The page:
Normally when you borrow a car and have an accident, the insurance on the car you were driving is what pays for damage that you cause. What makes the situation more complicated is that you own the vehicle that was hit.
Regardless of the amount of damage caused in an accident, drivers should still exchange insurance information. Normally in the event that the police are called and a report is written the information of both drivers is documented, including insurance information.
While it is normally up to the party who was hit to initiate the claims process with your insurance company, you can always be proactive and contact your insurance provider to let them know what happened. You can provide pictures and the details of the incident to the claims department, but no repairs can begin until the other party decides to start the process.
She really has the option to go either direction and her rate probably wouldn't be impacted since the other driver was at fault. If the other driver wants to pay for the repairs out of their own pocket then should wouldn't need to file a claim.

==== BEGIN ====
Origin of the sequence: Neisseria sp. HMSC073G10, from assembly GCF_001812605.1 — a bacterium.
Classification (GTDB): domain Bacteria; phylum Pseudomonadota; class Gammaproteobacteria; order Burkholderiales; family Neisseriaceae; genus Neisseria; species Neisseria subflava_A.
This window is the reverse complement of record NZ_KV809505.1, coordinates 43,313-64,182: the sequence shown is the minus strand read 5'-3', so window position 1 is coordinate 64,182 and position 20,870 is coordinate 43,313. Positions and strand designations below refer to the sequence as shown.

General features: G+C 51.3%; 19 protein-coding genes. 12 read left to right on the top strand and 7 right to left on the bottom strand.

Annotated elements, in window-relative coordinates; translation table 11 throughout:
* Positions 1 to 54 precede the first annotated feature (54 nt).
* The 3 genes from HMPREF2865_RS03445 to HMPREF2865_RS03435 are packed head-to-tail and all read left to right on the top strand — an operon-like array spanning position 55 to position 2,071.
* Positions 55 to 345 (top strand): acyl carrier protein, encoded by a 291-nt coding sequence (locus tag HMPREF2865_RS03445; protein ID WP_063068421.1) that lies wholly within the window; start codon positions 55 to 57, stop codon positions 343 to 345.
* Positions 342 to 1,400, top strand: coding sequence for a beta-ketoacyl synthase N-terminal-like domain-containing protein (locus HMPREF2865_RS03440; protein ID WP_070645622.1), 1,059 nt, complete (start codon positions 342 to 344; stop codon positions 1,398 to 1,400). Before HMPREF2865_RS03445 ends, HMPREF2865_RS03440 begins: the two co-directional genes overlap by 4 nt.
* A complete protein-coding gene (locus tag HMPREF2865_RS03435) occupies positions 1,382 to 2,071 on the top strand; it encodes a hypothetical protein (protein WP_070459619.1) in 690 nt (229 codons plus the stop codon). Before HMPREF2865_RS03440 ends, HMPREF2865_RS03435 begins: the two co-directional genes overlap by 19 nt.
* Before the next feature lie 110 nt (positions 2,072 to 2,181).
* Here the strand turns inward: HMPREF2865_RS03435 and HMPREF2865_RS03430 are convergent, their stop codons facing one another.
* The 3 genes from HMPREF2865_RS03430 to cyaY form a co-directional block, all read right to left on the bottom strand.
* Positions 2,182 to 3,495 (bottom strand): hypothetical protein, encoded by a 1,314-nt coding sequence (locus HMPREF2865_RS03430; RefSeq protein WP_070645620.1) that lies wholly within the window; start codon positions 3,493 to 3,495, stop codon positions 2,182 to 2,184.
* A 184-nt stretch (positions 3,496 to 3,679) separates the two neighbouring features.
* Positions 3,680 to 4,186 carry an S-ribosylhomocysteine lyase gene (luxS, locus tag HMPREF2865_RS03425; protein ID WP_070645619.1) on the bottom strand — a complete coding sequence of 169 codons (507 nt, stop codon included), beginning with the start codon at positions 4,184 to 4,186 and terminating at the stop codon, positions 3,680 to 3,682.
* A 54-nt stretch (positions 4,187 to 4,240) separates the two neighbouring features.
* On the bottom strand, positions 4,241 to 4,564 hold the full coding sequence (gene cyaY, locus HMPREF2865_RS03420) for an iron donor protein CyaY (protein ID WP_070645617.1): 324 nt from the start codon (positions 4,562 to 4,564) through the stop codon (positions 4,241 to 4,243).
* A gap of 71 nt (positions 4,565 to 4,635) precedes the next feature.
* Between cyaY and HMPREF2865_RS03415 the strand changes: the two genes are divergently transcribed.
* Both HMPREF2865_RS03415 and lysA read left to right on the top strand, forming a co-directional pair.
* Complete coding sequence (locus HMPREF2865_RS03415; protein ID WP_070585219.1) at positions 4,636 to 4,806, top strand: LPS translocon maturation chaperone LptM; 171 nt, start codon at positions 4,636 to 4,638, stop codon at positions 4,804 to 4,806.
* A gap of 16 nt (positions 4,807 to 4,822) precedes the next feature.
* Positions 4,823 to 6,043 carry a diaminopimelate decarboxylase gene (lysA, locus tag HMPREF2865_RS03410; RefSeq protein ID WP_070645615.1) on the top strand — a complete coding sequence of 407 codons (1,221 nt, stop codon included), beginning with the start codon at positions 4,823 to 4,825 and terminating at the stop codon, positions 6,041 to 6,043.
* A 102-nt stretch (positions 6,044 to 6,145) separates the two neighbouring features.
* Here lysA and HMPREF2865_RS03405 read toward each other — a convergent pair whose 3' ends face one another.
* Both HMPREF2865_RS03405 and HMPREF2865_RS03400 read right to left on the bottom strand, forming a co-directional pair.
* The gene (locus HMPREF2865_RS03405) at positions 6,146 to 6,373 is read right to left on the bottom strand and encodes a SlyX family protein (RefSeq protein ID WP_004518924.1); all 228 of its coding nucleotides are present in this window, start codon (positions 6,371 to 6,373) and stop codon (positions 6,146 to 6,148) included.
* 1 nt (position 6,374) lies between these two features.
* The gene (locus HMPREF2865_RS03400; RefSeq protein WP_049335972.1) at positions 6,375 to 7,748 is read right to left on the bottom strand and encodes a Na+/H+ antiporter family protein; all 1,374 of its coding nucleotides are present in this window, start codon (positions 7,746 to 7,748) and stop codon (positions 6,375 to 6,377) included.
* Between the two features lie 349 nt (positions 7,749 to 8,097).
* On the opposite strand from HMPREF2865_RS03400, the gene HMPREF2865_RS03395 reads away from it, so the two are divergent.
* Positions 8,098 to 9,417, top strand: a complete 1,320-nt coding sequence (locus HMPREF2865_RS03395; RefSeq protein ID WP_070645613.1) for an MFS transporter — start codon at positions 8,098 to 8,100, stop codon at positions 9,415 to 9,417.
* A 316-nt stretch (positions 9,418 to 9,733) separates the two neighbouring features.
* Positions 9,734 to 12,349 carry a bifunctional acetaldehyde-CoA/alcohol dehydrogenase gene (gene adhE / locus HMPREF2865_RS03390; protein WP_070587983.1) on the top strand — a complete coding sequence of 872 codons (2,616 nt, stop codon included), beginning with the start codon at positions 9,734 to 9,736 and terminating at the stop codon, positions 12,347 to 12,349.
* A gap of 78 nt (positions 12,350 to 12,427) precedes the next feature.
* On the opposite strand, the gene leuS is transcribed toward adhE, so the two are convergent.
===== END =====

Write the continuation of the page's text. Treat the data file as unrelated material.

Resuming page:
Since both of the damaged vehicles were a result of the same incident then it's likely that your insurance company will only consider the entire claim one accident. Our State of Insurance report shows that at-fault accidents have an average impact of $899 per year in additional premium in California.
It really depends on what the repair cost will be. If the other driver gets a few repair estimates, you should have a better understanding of whether it's worth paying for the damage yourself or filing a claim.
in the state of Arizona, you technically have up to 2 years from the date of the incident to file a claim. While I would not recommend waiting that long, the point is that you are still well within the window to have your insurance cover the other vehicle's damage.
Filing a claim where you were the cause of damage will most likely result in an increase in your rate. In Texas, the average increase in premium for an at-fault accident is $817 per year, based on our State of Insurance report.